such as the career criminal as he speaks of our ethical existential
conditional, whereas psycho-analytical theory provides a way of
reflecting on this.

It is in the philosophy of Martin Buber that we see psycho-analytical
practice as an instance of ethical relations and it is combined with
the metaphysical approach of I-Thou.

Martin Buber speaks not so much of persecution but of isolation and
guilt when man is removed from the realm of the inter-human, the
realm of the dialogical or 'I-Thou' relation.[17] It is natural to
dwell with others as this is how we emerge as a subjects.
'Dialogical' ethics, as the communicative ethics of Buber is known,
takes man as already being in a community. As Rollo May puts it,
Buber's ethics recognises that 'wish, will and decision occur within
a nexus of relationships'.[18]

Again, Buber's concept of a fact is not about empirical truth, but
about human truths. 'The fundamental fact of human existence is man
with man. What is peculiarly characteristic of the human world is
above all that something takes place between one being and another
the like of which can be found nowhere in nature.' The sphere of
man's existence with man is the sphere of 'in-between'[19], which is
not ontological but it is not unreal. The movement towards the
in-between is a movement to becoming less of an individual and more
human by means of an enabling of the other to be confirmed or
responded to in a relationship like the therapeutic one.

In contrast to the meaning of 'normative' in folk-psychology which is
tied to rationality, the normative in the Buberian sense is about
man's essential nature as one man amongst other men. While
metaphorical, if compared with the categories of ordinary
philosophical language, such as the proposition, the subject, the
object and values, it is not abstract. It is less abstract than the
categories of ordinary language because it points to what is natural
and experiential. While Buber's language has less moral height than
that of Levinas, both philosophers agree that the ethical is not an
attitude that resides in an individual subject, nor is it something
objective that requires justification. The ethical already is because
man is born into the community of mankind. If we are to become more
ethical, what is required is healing in the sense of a movement out
of the individual and psychological, with its defences and neuroses,
towards what is common in man.

For Buber, the psychotherapeutic relationship is an example of the
dialogical relationship which is essentially communicative. As with
Levinas, the ethical relation is not perceived, but made present. The
psychoanalyst is present in a Kleinian way, providing a holding
environment which is unthreatening, withholding projection and
introjection, or as Buber would put it 'confirming' the other person.
The dialogical relation is in contrast to the analytical style of the
Freudian couch. The relationship is one in which the analyst 'shares
in a reality which neither belongs to him nor merely lies outside
him'[20] but which is the moral realm of spontaneous inter-relations,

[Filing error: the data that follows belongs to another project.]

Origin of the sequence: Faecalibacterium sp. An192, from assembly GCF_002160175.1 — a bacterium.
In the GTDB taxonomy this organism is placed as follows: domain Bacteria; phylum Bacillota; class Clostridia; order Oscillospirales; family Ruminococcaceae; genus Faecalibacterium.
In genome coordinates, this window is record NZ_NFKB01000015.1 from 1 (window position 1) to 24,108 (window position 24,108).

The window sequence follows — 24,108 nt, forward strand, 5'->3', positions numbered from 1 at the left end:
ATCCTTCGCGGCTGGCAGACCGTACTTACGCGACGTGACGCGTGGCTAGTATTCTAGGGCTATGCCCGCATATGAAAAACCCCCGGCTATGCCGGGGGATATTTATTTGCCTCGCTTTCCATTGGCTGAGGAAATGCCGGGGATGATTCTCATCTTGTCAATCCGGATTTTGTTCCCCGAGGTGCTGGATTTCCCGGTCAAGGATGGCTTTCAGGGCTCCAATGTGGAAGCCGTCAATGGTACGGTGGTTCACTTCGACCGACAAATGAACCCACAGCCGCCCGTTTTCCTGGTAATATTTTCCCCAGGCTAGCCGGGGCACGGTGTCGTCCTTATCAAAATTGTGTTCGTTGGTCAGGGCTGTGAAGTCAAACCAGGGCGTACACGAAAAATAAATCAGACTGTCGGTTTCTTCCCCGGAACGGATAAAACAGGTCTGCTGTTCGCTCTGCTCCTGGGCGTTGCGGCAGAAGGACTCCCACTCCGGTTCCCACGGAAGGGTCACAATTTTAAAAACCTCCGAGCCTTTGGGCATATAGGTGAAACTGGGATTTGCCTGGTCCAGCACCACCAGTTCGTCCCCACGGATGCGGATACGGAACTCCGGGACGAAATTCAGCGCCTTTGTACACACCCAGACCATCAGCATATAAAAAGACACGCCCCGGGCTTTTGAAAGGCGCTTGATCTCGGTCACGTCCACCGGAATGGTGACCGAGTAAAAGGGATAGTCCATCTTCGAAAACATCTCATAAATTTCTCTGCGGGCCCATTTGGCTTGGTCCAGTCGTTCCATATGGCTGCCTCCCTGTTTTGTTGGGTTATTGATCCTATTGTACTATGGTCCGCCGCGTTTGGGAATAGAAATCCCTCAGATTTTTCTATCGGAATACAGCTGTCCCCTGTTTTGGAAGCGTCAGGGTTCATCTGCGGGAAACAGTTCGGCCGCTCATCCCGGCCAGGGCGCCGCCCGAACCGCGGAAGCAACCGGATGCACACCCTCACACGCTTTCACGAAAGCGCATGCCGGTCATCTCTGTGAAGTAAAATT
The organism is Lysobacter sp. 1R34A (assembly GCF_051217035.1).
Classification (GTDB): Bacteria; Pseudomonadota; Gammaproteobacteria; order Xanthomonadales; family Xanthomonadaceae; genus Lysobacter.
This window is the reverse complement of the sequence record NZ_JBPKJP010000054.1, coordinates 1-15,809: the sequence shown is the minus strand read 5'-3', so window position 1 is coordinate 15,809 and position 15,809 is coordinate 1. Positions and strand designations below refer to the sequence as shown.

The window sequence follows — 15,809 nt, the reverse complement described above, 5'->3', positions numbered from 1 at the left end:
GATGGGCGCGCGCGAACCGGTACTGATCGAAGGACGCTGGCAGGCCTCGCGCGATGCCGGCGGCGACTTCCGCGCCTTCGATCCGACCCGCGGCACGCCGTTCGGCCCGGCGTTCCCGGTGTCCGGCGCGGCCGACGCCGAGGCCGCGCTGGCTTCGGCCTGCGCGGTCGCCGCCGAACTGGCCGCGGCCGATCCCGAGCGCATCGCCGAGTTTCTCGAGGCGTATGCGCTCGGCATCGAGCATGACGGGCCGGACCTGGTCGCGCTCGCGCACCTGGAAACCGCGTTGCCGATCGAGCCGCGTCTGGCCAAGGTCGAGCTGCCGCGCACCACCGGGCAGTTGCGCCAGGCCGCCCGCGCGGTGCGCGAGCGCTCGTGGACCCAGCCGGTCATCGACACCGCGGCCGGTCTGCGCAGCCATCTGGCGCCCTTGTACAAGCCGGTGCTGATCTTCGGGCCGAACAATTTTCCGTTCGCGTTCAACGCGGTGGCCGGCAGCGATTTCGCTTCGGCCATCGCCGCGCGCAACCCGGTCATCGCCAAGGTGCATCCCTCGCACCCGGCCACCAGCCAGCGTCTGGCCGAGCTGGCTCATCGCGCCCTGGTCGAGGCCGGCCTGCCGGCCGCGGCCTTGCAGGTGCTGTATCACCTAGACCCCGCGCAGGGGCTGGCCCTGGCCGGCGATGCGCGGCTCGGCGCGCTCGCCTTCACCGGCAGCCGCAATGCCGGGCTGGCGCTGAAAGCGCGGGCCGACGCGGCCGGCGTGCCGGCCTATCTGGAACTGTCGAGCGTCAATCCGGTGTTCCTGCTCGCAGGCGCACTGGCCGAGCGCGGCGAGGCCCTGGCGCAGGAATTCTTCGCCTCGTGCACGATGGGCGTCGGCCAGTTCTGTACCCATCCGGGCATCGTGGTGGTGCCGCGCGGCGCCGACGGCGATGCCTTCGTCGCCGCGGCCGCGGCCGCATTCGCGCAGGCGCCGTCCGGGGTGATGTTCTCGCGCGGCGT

ie the response rather than the psychologically determined reaction.
For Buber, the confirming response shows us what it is to be part of
our moral community of man. But being in the moral realm is
momentary, something we fall in and out of. Sometimes, for
psychological reasons, we cannot enter into the moral realm, and
merely react to people and situations. At other times we respond and
confirm.

Much has been written both by Buber and others[21] on the therapeutic
relationship as an example of the I-Thou relationship. Buber has once
denied that there can be a true comparison because of the inequality
in the therapeutic relationship.[22] The therapist is always in a
general position of power. However, he is not in a dominant position
throughout a therapeutic dialogue as Buber sees the ethical as
occurring in moments.

If the psychotherapist provides an example of the ethical
relationship it is because he meets the other as a person. While it
is true that a psychoanalyst will possess or come to form a body of
depth psychological theory and that he is in a general position of
power, he is an imperfect person, but has awareness of how to respond.

So for Buber and Klein man does not behave ethically all the time and
does not always heed thEmmanuel Levinasian call. Psychic mechanisms
can come into play at any time. It is not a question of either having
an enabling psychology or not. Our capacities for ethical response or
to psychological reaction constantly shift and alter.

Nevertheless, we are responsible, as Levinas says. Responsibility is
no guide to actual behaviour. To ask what the concrete way is in
which we are responsible is to ask for rules that are not applied. As
John Caputo[13] says, 'When someone turns to us and speaks, the law
dissolves before our eyes, for the law is never anything more than a
schema, a general rule, a universal, while the individual is what
happens. The law can never be cut to fit the singular, or else there
would be as many laws as there are individuals'.

The above rejection of the idea that we either have enabling or
determining psychologies, with the implication that man's
psychological nature is static, such that that a person can become
virtuous by inner work which will show in all their human relations
and actions is not the same as rejecting extreme personalities. There
are singular people inclined to saintliness and others inclined to
evil.

I think that the ethics of Levinas and Buber suggest that there is a
reality which we can use to describe ethical personality. Our
susceptibility to the over-riding call of Levinasian responsibility
and our capacity to respond to others differs, normally, from moment
to moment. There are extreme cases, though, which Levinasian ethics
can describe. The saint is not necessarily someone who has a
continuous higher order principle of doing good as the folk
psychologist in the previous section would have to hold: If a saint
was just extremely principled rather than caring we wouldn't call
that person a saint. Rather, the saint is persecuted by the reality
and suffering of others. This is not to say the saint is
psychologically persecuted. He isn't in mental pain. But nor should